//   o  Decode 3 numbers from the gps receiver's
//      NMEA stream:
//       o  Time
//       o  Date
//       o  SV (number of satellites used for fix)
//   o  Flag when the packet has started, and also
//      flag when it ends.
//
//  Extract Time and Date from the \$GxRMC command
//  (decode states start at state 20).
//  This command will also set the nmea_start_flag.
//
//  Extract SV from the \$GnGGA command
//  (decode states start at state 3)
//
//  When we have all the data we want, we can write
//  to the LCD, but don't do this until the entire
//  NMEA packet has been received.
//  Otherwise, writing to the lcd
//  might cause NEMA info to be missed
//  (and not echoed to serial port).
//
//  The last line sent in a Quectel L76 NMEA
//  packet seems to be the \$GNGLL line
//  (the first is the \$GxRMC line.
//  The line-feed is the last character in that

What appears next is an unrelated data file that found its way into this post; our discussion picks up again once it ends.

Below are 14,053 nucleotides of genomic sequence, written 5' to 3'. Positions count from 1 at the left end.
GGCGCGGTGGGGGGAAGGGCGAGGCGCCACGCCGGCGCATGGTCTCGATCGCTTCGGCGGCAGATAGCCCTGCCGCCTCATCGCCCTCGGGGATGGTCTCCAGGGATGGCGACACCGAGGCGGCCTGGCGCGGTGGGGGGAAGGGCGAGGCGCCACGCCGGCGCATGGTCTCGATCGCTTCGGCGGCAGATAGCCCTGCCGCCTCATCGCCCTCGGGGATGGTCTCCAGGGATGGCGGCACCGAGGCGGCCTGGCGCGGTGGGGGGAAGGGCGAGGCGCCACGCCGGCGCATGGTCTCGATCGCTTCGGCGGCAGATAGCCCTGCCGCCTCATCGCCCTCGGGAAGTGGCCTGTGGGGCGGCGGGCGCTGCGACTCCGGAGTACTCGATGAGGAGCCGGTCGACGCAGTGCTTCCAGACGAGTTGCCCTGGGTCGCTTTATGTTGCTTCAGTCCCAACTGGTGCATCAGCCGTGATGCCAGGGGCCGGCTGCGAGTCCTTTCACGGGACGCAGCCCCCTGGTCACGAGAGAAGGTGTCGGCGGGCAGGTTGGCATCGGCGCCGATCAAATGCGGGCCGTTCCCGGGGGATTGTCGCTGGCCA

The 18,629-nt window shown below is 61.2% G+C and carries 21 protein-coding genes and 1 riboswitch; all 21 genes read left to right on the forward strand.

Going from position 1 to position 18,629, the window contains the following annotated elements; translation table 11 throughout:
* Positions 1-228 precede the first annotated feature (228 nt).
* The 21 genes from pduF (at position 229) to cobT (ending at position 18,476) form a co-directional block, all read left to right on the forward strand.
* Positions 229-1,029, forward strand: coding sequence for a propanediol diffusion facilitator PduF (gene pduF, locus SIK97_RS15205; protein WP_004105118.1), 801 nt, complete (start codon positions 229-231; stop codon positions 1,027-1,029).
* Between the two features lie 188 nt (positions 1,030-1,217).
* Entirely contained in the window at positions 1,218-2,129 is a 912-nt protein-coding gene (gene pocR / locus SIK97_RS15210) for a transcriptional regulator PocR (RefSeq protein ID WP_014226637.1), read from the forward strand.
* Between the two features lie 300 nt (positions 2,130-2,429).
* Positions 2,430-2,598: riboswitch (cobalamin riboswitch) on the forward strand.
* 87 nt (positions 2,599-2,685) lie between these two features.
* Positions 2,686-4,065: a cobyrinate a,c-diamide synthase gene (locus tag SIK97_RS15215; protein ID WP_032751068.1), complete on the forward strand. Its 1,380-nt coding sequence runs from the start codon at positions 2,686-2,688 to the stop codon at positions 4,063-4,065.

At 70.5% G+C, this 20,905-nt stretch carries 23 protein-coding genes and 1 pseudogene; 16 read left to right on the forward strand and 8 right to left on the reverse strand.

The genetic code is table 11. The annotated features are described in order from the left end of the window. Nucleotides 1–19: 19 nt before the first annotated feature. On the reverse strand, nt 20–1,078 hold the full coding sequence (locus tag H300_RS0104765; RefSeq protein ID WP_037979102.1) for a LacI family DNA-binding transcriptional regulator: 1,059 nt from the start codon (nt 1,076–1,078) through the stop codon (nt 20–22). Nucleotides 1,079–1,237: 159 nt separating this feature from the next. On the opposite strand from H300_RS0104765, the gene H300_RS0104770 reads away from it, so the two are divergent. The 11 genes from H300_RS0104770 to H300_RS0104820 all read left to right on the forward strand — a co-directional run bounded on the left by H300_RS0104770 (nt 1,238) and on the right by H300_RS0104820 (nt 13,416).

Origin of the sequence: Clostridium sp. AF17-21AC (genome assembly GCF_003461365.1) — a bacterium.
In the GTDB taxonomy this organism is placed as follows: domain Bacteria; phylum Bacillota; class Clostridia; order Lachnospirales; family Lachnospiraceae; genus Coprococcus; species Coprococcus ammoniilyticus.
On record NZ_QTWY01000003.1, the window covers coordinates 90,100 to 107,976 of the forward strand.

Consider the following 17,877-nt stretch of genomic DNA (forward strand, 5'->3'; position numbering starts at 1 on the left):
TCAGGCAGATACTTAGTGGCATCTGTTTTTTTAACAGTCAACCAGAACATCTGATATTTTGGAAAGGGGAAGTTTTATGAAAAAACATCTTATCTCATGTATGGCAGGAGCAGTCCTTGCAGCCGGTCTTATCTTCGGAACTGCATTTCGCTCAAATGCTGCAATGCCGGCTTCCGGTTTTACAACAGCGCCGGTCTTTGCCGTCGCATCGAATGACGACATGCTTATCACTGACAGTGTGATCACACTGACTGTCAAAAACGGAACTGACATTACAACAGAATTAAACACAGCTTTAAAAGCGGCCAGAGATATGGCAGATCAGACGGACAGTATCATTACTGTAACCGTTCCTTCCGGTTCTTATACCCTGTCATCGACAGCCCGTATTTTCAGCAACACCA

//  line, and therefore the last character in
//  the data packet.
//  (Decode of packet end starts at state 50).
//  Otherwise, return false if haven't yet
//reached the end of packet.

switch (nmea_decode_state) {
case 0:
if (byteGPS == 'G') nmea_decode_state = 1;
else {
if (byteGPS == 'R') nmea_decode_state = 20;
else nmea_decode_state = 0;
}
break;

case 1:
if (byteGPS == 'G') nmea_decode_state = 2;
else {
if (byteGPS == 'L') nmea_decode_state = 50;
else nmea_decode_state = 0;
}
break;

case 2:
if (byteGPS == 'A') nmea_decode_state = 3;
else nmea_decode_state = 0;
break;

case 3:   // 'GGA' found,
// now start counting commas to the SV field
if (byteGPS == ',') nmea_decode_state = 4;
else nmea_decode_state = 0;
break;

case 4:   // found one comma
if (byteGPS == ',') nmea_decode_state = 5;
break;

case 5:   // found 2 commas
if (byteGPS == ',') nmea_decode_state = 6;
break;

case 6:   // found 3 commas
if (byteGPS == ',') nmea_decode_state = 7;
break;

case 7:   // found 4 commas
if (byteGPS == ',') nmea_decode_state = 8;
break;

case 8:   // found 5 commas
if (byteGPS == ',') nmea_decode_state = 9;
break;

case 9:   // found 6 commas, look for 7th...